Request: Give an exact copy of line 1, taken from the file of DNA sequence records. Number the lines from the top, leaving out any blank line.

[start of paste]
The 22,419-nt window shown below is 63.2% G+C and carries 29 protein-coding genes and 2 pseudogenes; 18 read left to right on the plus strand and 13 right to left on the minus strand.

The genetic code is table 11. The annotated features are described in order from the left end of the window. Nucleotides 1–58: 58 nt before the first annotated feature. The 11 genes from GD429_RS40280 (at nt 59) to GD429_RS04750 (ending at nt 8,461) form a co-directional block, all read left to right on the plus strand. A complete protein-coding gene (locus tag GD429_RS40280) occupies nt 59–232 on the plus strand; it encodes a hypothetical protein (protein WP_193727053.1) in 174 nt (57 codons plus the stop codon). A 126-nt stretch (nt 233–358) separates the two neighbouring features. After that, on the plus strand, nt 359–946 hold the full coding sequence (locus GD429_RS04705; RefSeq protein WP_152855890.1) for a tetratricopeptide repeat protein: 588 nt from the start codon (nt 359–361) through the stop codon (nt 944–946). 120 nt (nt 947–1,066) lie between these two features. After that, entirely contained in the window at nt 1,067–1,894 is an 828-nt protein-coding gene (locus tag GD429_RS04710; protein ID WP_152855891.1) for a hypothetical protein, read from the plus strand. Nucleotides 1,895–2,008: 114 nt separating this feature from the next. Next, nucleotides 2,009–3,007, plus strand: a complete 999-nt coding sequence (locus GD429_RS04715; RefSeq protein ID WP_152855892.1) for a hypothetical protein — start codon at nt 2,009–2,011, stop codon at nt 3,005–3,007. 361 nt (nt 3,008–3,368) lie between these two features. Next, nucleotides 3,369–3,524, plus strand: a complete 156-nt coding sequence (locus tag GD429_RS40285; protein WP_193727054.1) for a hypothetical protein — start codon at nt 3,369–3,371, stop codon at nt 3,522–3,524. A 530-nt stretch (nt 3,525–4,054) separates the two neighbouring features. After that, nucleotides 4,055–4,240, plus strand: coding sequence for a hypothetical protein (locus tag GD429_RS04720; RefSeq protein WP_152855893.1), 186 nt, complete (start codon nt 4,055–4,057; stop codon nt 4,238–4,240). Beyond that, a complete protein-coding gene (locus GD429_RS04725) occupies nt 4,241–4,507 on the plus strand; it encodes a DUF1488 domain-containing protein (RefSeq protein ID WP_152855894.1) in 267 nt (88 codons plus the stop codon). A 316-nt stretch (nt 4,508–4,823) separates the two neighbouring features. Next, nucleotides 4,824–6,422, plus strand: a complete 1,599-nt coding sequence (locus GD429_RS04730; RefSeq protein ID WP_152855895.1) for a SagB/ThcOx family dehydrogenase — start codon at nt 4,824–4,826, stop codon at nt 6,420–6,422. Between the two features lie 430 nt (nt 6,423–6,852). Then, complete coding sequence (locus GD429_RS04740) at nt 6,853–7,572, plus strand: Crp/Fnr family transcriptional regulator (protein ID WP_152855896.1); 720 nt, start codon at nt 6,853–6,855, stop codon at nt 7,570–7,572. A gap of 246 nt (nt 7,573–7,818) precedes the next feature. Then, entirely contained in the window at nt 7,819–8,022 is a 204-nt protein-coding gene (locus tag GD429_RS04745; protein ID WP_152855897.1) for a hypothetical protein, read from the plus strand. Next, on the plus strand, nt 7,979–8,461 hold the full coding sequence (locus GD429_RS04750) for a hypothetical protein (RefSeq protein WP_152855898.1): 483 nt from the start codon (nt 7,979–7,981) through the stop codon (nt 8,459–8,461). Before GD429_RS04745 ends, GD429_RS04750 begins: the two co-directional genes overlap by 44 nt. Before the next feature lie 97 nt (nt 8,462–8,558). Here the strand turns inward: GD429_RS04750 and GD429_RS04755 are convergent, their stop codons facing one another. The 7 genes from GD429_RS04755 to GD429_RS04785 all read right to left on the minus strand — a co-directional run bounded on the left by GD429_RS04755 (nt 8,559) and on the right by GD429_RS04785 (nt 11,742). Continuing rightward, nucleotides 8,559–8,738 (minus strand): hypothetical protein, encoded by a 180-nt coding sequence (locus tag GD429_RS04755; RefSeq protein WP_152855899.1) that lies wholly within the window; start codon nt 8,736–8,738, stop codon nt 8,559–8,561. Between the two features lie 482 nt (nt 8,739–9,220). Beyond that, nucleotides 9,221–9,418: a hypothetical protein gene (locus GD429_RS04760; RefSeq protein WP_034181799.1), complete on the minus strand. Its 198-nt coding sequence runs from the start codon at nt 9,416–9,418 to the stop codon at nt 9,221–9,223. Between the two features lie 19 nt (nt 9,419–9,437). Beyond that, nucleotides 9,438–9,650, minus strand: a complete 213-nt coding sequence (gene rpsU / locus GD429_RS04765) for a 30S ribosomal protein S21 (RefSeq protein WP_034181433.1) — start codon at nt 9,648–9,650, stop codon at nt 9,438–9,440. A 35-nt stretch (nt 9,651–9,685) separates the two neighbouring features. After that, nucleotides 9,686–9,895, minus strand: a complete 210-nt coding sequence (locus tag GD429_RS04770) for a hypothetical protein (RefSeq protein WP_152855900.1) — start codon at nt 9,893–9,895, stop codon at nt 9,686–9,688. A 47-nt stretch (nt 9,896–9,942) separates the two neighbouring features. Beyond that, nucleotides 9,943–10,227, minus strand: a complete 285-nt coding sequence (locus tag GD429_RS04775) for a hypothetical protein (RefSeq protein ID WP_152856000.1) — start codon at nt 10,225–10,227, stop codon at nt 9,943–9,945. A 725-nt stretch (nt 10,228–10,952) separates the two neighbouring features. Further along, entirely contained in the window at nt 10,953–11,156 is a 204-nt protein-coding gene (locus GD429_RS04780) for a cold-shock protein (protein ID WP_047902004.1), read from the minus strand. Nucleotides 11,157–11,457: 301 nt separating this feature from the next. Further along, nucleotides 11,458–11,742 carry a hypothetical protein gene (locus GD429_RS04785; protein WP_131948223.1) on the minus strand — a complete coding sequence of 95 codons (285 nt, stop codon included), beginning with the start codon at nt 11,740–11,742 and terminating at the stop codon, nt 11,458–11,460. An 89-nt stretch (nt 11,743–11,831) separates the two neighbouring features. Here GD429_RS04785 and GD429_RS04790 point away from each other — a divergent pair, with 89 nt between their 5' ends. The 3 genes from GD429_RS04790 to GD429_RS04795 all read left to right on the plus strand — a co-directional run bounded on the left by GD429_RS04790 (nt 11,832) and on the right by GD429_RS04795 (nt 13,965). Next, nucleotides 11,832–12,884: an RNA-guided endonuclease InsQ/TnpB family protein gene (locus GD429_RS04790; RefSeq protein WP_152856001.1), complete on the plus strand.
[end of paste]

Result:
The 22,419-nt window shown below is 63.2% G+C and carries 29 protein-coding genes and 2 pseudogenes; 18 read left to right on the plus strand and 13 right to left on the minus strand.